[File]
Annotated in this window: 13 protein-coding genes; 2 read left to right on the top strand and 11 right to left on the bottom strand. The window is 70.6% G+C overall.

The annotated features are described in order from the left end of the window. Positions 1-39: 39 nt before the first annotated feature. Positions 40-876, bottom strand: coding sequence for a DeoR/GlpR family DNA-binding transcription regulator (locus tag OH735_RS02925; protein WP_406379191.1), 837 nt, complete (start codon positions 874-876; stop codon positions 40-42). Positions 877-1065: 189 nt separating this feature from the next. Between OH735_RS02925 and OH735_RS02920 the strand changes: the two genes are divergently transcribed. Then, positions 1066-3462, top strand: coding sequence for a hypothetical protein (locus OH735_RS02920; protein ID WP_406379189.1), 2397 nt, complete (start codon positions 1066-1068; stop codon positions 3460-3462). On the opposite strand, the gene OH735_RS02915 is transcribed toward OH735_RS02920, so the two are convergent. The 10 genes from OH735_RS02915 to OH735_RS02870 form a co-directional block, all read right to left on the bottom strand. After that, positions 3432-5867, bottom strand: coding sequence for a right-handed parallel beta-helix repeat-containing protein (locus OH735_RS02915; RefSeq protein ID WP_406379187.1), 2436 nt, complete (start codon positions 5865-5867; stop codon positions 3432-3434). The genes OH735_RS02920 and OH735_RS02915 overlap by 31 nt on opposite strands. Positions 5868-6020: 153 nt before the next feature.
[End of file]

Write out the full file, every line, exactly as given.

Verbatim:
Annotated in this window: 13 protein-coding genes; 2 read left to right on the top strand and 11 right to left on the bottom strand. The window is 70.6% G+C overall.

The annotated features are described in order from the left end of the window. Positions 1-39: 39 nt before the first annotated feature. Positions 40-876, bottom strand: coding sequence for a DeoR/GlpR family DNA-binding transcription regulator (locus tag OH735_RS02925; protein WP_406379191.1), 837 nt, complete (start codon positions 874-876; stop codon positions 40-42). Positions 877-1065: 189 nt separating this feature from the next. Between OH735_RS02925 and OH735_RS02920 the strand changes: the two genes are divergently transcribed. Then, positions 1066-3462, top strand: coding sequence for a hypothetical protein (locus OH735_RS02920; protein ID WP_406379189.1), 2397 nt, complete (start codon positions 1066-1068; stop codon positions 3460-3462). On the opposite strand, the gene OH735_RS02915 is transcribed toward OH735_RS02920, so the two are convergent. The 10 genes from OH735_RS02915 to OH735_RS02870 form a co-directional block, all read right to left on the bottom strand. After that, positions 3432-5867, bottom strand: coding sequence for a right-handed parallel beta-helix repeat-containing protein (locus OH735_RS02915; RefSeq protein ID WP_406379187.1), 2436 nt, complete (start codon positions 5865-5867; stop codon positions 3432-3434). The genes OH735_RS02920 and OH735_RS02915 overlap by 31 nt on opposite strands. Positions 5868-6020: 153 nt before the next feature.